So Christmas Eve: Invite old friends, the families we raised our kids together with, the kids home from college mostly and so good to see them growing into such wonderful adults, one just passed her CPA exams! and invite Uncle Thad and Aunt Lynn who always fly away on Christmas Day. John made the spaghetti, someone brought garlic bread, there was a yummy baby Romaine salad with dried cranberries or cherries and nuts, a melty bread pudding studded with raisins and dressed with rum sauce, and a cheesecake. J sparkling wine, Belgium and Alaskan beers, some red wines, and the conversations about 'how are you liking school' and so nice to see this group we've known since the Fiddlehead days and before, and been through barenaked kids on the beach picnics, carpools, and school plays, and and don't often get altogether with anymore, but the folks it is just OK to be ourselves with without apology.

Christmas Day was a low key event, we invited some friends who often invite us to their home for holidays, their children also home for the break. John took over the kitchen again, preparing a beautiful prime rib roast (perfectly carved: one of these days he'll live down the odd carving project he turned a Christmas Roast into one year) cauliflower au gratin, tossed green salad, kasha, fruit, and for dessert a wonderful chocolate torte. Los Cardos Malbec. We talked into the evening about traveling in Ecuador, living abroad, life in the Coast Guard, books, and more.

Merry Christmas to you all.

Tuesday, December 25, 2007


Christmas in Portland with the kids.  We've not been away from Juneau for Christmas since the kids were little!  Both of them with jobs that required them to be there both the day before and the day after, it made much more sense for us to travel to them.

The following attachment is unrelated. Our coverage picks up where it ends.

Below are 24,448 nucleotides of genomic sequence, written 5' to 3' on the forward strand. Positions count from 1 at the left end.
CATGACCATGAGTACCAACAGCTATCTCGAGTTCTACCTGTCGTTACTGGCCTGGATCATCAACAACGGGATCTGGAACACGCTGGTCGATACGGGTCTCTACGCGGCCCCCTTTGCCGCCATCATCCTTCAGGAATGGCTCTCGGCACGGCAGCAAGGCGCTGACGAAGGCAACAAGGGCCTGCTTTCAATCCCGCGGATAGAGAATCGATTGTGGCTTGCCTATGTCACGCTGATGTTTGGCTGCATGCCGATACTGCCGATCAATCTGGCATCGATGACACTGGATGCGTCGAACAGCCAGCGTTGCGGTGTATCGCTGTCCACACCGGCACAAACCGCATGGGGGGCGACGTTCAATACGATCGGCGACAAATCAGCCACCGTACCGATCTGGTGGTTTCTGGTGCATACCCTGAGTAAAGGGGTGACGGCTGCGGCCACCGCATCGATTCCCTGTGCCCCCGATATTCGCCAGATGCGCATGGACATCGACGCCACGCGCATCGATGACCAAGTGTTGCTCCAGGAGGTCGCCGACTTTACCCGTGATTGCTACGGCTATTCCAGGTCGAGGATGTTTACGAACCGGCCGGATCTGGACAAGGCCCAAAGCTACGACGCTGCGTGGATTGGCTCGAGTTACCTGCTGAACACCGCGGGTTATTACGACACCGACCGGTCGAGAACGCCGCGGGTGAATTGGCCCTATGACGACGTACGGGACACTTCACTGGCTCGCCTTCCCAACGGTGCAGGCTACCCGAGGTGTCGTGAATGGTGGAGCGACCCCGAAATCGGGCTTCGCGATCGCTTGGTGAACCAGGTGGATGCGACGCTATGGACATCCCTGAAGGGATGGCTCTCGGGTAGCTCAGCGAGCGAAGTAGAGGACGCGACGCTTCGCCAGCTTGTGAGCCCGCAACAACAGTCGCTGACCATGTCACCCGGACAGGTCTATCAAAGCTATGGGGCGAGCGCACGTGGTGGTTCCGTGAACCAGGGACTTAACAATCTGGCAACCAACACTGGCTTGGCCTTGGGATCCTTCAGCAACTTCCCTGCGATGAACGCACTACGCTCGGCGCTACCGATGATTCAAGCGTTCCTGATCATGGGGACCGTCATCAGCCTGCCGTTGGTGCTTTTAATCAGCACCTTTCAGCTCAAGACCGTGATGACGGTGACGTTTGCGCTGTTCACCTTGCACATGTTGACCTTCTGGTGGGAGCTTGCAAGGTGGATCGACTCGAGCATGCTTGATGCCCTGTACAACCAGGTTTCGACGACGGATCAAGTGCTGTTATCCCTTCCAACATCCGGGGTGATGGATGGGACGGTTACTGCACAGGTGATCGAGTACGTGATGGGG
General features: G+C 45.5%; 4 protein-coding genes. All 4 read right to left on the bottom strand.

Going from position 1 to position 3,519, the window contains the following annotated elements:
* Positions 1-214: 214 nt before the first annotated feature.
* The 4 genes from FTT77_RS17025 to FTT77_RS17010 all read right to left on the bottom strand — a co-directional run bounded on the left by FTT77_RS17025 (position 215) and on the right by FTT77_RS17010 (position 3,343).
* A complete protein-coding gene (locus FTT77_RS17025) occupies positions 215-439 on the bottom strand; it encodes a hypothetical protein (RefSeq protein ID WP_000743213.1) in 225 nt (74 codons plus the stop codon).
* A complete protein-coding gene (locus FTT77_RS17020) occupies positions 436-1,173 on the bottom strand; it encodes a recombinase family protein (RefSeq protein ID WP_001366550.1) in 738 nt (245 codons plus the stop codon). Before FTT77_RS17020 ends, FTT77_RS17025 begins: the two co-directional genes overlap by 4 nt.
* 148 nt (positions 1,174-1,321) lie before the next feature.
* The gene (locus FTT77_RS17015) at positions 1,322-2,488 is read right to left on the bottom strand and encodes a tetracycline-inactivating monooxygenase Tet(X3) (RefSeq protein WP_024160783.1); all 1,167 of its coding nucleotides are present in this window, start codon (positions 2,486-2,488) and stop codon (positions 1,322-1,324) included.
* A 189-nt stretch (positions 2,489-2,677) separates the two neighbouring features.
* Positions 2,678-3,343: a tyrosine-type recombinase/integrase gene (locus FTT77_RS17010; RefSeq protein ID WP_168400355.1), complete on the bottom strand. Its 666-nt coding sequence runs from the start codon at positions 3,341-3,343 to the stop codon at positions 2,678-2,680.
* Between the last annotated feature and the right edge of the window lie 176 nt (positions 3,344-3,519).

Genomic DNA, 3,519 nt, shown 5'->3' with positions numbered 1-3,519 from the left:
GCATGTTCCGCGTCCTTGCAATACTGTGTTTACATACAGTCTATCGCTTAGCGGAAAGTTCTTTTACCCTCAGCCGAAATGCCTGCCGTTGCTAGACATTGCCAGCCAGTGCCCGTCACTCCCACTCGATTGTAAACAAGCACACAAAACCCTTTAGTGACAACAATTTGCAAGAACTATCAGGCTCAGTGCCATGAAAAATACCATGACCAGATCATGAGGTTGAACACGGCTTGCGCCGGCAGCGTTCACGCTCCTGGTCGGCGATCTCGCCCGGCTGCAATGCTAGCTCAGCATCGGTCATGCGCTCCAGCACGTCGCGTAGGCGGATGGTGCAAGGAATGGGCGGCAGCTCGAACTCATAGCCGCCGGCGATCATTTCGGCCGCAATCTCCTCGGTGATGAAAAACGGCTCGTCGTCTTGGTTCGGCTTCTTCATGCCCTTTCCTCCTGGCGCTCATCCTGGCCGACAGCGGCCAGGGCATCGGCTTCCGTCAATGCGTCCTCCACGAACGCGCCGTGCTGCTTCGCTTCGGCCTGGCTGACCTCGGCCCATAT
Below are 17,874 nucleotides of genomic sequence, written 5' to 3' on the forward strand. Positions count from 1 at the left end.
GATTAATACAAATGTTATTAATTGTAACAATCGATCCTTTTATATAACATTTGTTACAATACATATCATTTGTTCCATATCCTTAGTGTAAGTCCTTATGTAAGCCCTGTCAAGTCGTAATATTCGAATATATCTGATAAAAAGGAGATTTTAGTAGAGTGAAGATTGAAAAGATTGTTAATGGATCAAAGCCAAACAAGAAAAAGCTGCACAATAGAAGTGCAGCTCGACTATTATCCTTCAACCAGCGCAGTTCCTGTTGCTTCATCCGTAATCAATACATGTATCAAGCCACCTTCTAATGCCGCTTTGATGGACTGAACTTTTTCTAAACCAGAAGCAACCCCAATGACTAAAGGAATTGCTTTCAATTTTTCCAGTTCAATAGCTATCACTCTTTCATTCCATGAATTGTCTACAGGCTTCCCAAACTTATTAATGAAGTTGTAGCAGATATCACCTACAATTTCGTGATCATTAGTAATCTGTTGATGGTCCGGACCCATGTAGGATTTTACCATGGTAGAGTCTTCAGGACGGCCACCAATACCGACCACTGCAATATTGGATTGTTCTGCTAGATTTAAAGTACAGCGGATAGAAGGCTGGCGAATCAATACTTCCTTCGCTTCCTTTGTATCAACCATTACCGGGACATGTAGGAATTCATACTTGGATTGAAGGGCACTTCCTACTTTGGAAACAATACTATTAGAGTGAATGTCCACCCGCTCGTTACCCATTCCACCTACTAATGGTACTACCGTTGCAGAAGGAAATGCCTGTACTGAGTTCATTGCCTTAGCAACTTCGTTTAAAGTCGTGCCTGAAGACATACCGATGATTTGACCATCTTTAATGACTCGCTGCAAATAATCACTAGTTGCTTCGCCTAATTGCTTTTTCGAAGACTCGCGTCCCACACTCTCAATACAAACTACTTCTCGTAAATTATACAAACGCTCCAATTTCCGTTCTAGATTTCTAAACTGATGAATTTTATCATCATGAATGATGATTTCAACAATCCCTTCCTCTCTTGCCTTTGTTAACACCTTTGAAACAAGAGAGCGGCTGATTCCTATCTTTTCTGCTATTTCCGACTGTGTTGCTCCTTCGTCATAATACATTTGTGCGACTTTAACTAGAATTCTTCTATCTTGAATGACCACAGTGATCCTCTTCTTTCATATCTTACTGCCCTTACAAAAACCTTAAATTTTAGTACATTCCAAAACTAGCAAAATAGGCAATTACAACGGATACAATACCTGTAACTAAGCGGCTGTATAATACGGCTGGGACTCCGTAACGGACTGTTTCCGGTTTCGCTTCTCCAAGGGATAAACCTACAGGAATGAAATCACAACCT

We'll be making Christmas dinner here in the condo, with a kitchen more sparsely equipped than mine, it might just be more of a challenge!  Last night for Christmas Eve, we went to Saltys on the Columbia.   It's such a pleasure to go to dinner with your kids as new adults!  We were seated in a quiet corner, which we promptly made not so quiet.   We had one of the best servers we have had in some time.  Selected Celeilia Beretta 2001 Amarone Della Valpolicella, a new favorite.  Ironically Amanda at 20, is probably the most knowlegeable about wine having just graduated from Western Culinary here in Portland and having served her externship at a winery.  A sly taste pronounced it "velvety" and "tasting of chocolate".  It was wonderful. 

Mac wanted mussel shooters to start, which luckily they didn't have, but they did have great oyster shooters instead.  We had to have the "Chilled Seafood Tower", king and dungies, more oysters, grilled prawns, and marinated mussels and clams as a starter.  Candy and Amanda had Spinach & Feta Ravioli, made with Crimini mushrooms, Kalamata olives, sweet onions, and tomato bisque.  Mac chose fresh Maine lobster, no wonder when Mom and Dad are paying!  I chose the Pan Seared Diver Scallops with creamy polenta, sauce puttanesca, served on the side as recommended by our server, and fried leeks.   Great conversation and time spent with the kids.  Miss the days of when they were little, but very happy the days of adulthood are here.

So now Christmas dinner is in the works and I (candy here) find that I wasn't too thorough in my examination of the contents of the kitchen!  I've got lots of limes, lemons, 3 apples, 2 cups of flour to figure out something to make for desert - we'll see!  In the mean time we bought a beautiful prime rib at a butcher shop down the road and some nice asparagus.  Interesting to cook in a kitchen not your own and a pantry/refrigerator stocked the same way...

We did buy a nice champagne and wine for dinner, so perhaps no one will notice the odd
desert I might come up with!

Merry Christmas everyone, Candy and Dick

Wednesday, December 19, 2007

Roast Everything

Bottom Round, studded with garlic cloves and rubbed with black pepper, Worcestershire Sauce, and soy sauce, surrounded by red potatoes lightly brushed with olive oil, salt & pepper, and in another casserole: fresh baby carrots of the most delicious sort and sweet onions, also with a dollop of olive oil, salt and pepper. Roast it all at 375, and serve up with beet greens, a cucumber and tomato salad, and fresh deep red crispy apples. Dry Creek heritage zin.